US cotton shipments to Vietnam up 70% in 2016-17, finds USDA

US cotton shipments to Vietnam through 11 months of the 2016-17 marketing year have grown by 70 per cent as import demand continues to expand. Continuing expansion of Vietnam’s mill use has supported extremely robust sales this year, according to the US department of agriculture (USDA). Vietnam is likely to remain the largest market for US cotton.



US share in total Vietnamese cotton imports is projected to reach 60 per cent this season, the Foreign Agricultural Service of the USDA said in its July 2017 report on ‘Cotton: World Markets and Trade’.

During the 11-month period, US cotton shipments have nearly tripled to China, India, Indonesia, and Pakistan. This has resulted in US cotton capturing a greater market share alongside substantial expansion of total imports in these countries. With exports to China up by nearly 200 per cent, it is now set to be the second largest US market, after having fallen to fifth place in 2015-16, its lowest ranking in 15 years.

In fact, US export shipments through 11 months of the 2016-17 marketing year are running more than 70 per cent ahead of year-ago levels. This broad based expansion has kept US cotton exports on track to reach the USDA forecast of 14.5 million bales, the second highest level on record, the report said.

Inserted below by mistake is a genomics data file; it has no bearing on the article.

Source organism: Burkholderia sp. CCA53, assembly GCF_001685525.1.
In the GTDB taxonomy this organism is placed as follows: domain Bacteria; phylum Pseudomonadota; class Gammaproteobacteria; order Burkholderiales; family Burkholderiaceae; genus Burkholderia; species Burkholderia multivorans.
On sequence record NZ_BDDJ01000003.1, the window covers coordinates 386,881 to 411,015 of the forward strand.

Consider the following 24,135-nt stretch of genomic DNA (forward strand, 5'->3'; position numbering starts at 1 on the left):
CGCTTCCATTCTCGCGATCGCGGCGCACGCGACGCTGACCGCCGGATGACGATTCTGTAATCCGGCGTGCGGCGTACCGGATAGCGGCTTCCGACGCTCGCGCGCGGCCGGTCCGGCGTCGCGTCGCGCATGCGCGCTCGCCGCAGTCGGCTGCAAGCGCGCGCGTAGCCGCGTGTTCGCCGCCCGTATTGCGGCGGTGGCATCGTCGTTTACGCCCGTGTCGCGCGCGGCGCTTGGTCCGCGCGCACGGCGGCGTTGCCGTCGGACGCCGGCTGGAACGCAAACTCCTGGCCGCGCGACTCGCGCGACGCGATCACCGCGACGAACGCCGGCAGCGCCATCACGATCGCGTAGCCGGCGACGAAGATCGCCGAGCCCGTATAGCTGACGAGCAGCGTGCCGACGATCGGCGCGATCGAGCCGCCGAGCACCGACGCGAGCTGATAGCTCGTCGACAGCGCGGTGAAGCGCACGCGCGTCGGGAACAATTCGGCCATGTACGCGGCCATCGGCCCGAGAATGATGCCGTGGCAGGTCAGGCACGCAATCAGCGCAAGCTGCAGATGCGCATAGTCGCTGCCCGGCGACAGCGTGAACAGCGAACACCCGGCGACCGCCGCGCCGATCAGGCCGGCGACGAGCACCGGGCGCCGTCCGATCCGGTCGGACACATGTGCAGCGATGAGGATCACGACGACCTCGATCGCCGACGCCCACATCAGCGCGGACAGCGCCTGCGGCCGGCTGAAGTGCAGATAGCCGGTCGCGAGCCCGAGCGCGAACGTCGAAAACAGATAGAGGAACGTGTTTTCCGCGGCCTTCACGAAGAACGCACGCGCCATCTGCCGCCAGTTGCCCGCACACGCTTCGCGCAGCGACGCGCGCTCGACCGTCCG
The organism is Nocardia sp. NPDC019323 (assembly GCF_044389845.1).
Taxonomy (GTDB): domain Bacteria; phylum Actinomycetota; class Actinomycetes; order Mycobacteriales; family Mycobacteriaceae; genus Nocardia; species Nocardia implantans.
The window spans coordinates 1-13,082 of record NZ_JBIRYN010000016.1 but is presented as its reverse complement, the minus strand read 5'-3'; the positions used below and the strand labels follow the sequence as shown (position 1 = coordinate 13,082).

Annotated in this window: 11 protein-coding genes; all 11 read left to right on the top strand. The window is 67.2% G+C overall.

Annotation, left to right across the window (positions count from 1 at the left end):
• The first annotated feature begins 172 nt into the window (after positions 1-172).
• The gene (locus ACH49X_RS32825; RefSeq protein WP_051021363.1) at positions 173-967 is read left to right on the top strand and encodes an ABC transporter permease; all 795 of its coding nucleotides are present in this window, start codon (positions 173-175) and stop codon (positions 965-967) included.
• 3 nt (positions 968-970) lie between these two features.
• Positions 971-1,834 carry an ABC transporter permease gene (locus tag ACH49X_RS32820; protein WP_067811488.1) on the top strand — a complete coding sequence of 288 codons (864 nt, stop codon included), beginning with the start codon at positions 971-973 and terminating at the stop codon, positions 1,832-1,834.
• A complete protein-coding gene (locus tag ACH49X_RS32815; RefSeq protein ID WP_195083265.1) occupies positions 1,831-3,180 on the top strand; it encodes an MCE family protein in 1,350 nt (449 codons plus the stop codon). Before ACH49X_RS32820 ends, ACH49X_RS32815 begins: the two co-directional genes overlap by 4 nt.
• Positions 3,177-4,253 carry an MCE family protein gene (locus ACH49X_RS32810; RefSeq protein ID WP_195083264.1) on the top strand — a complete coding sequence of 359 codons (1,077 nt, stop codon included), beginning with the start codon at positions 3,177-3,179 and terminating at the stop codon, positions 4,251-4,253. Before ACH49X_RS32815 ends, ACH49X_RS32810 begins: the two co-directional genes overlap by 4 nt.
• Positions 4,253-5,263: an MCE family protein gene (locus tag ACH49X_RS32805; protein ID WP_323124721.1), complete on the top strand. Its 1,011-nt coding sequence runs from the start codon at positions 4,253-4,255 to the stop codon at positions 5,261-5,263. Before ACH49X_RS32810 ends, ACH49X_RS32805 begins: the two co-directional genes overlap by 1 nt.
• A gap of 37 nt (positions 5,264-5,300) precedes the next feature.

The increase in US cotton exports is widely distributed across markets, with exports up in 20 of the 25 largest US markets. Among the top 10 markets, only Mexico and Turkey have not exhibited robust growth. Mexico’s mill use has been declining and the US has a pre-existing near-100% share of the import market, therefore export growth to Mexico is limited.

Export growth in Turkey has been constrained by a much larger domestic crop which has reduced overall import demand by over 25 per cent. The increase in US exports represents a large increase in the US market share of Turkey’s imports. Globally, strong US exports reflect improved market share in many markets, as the global consumption recovery has only modestly raised world import demand.

For 2016-17, USDA has kept the US cotton balance sheet unchanged from its previous estimate, while it has forecast the US season-average farm price to reduce half a cent to 68 cents-pound.

For 2017-18, the forecast shows higher global production, primarily in India. Higher beginning stocks are also forecast, but these are partially offset by higher consumption; global ending stocks are forecast higher. The US balance sheet has area and production down, resulting in lower ending stocks. The US season-average farm price forecast is 3 cents lower at 61 cents-pound.

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